Audience Jeers Christie For Rejecting Support For Trump

Republican presidential candidates gathered in Milwaukee, Wisconsin, on Wednesday for their first debate — but one prominent figure was notably missing from the stage.

Former President Donald Trump, who has dominated polls thus far in the 2024 GOP primary race, opted to skip the debate in favor of a concurrent interview with former Fox News Channel host Tucker Carlson.

Even in absentia, however, Trump soon became a topic of discussion among the eight candidates who participated.

At one point, the candidates were asked whether they would still support Trump if he won the party’s nomination but had been convicted of a crime in any of the active cases against him.

Only two candidates — former New Jersey Gov. Chris Christie and former Arkansas Gov. Asa Hutchinson — declined to raise their hands. Of course, it took some of the remaining six longer than others to make a decision.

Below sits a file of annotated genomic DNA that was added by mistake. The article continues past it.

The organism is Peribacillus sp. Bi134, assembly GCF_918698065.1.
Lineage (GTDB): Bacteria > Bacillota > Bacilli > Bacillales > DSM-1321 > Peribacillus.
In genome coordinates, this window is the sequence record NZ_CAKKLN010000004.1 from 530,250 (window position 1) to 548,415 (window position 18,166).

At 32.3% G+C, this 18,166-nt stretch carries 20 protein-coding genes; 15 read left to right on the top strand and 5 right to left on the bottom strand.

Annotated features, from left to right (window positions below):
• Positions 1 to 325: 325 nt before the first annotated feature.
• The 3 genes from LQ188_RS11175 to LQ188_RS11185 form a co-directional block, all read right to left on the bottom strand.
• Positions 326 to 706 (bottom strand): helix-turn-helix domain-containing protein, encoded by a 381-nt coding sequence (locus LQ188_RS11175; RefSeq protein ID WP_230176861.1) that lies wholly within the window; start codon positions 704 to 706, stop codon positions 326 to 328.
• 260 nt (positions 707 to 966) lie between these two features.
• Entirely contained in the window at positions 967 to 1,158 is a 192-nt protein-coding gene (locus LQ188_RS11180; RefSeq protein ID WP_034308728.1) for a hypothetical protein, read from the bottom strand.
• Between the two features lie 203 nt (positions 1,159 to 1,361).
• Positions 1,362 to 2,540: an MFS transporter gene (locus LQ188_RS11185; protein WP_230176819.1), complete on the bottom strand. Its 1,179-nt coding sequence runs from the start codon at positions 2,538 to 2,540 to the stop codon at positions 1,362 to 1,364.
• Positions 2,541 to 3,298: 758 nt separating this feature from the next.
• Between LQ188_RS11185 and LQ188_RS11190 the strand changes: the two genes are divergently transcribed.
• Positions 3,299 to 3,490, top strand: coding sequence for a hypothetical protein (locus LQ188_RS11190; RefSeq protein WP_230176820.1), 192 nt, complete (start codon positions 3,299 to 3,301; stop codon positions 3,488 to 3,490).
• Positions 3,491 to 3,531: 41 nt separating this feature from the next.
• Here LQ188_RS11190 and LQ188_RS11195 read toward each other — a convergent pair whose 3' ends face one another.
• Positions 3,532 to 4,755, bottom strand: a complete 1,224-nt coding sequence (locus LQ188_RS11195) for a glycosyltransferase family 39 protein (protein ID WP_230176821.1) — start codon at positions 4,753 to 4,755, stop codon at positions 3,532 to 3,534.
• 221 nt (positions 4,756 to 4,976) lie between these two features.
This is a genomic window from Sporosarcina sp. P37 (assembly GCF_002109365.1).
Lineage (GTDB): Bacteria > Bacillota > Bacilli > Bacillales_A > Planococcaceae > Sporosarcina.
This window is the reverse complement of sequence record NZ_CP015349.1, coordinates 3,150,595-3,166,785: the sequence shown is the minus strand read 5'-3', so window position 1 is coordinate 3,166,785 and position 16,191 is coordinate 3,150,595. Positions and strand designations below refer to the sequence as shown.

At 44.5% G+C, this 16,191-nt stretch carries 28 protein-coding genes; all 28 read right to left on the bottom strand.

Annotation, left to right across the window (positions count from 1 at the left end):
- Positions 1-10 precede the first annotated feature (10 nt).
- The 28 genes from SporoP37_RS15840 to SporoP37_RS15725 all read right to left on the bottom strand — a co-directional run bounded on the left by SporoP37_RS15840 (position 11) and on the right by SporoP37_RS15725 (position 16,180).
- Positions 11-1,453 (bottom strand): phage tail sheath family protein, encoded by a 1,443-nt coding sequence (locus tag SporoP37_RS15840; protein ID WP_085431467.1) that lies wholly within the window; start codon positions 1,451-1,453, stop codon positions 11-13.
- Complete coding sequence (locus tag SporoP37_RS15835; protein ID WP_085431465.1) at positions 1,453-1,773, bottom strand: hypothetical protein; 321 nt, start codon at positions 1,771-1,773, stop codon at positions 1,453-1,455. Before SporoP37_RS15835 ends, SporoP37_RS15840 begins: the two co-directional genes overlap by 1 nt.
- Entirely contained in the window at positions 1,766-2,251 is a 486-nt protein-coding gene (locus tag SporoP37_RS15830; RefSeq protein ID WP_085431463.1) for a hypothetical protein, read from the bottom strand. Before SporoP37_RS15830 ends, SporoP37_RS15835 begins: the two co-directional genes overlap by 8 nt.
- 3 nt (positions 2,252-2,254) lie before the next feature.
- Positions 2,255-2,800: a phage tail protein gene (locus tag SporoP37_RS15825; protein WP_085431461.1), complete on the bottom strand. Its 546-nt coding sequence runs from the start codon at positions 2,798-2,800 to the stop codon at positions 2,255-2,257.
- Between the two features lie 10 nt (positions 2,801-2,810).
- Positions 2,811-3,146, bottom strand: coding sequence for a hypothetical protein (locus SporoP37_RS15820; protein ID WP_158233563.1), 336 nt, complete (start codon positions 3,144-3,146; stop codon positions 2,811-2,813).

Entrepreneur Vivek Ramaswamy was the first to signal his willingness to support Trump in such a scenario and five others took a few seconds to look around before ultimately slipping their hands in the air.

Despite indicating that he would ultimately support Trump, former Vice President Mike Pence went on to express some hesitancy.

But Christie, who has established an anti-Trump platform as the foundation of his long-shot White House bid, offered the most full-throated denunciation of the front-runner.

“Someone has to stop normalizing this conduct,” he said to boos coming from the audience.

Responding to his detractors, Christie shot back: “Booing is allowed, but it does not change the truth.”

Hutchinson chimed in with his rationale for declining to preemptively express support for Trump if he is found guilty of a crime.

“I’m not going to support somebody who’s been convicted of a serious felony, or who has been disqualified under our Constitution,” he said.

Ramaswamy, who has also vowed that he would pardon Trump if elected president, declared: “Let’s just speak the truth. President Trump, I believe, was the best president of the 21st century. It’s a fact.”

He used the issue as a segue for his insistence that “we have to end the weaponization of justice in this country.”